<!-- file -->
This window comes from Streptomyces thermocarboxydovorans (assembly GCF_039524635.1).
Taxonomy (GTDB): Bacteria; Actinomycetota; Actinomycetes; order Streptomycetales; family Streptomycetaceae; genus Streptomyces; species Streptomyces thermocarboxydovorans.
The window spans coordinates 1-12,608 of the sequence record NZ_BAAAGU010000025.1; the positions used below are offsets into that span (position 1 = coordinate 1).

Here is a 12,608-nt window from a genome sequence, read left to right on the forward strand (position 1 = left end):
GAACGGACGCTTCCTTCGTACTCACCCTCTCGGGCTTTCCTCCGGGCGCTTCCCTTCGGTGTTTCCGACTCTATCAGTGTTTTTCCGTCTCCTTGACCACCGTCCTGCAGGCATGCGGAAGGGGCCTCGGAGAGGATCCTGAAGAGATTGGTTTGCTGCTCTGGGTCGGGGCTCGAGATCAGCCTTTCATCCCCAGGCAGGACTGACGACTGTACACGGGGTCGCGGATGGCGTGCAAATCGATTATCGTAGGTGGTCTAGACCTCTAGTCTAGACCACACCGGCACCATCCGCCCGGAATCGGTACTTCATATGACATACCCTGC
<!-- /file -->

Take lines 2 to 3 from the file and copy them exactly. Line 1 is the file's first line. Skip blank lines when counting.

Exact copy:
Taxonomy (GTDB): Bacteria; Actinomycetota; Actinomycetes; order Streptomycetales; family Streptomycetaceae; genus Streptomyces; species Streptomyces thermocarboxydovorans.
The window spans coordinates 1-12,608 of the sequence record NZ_BAAAGU010000025.1; the positions used below are offsets into that span (position 1 = coordinate 1).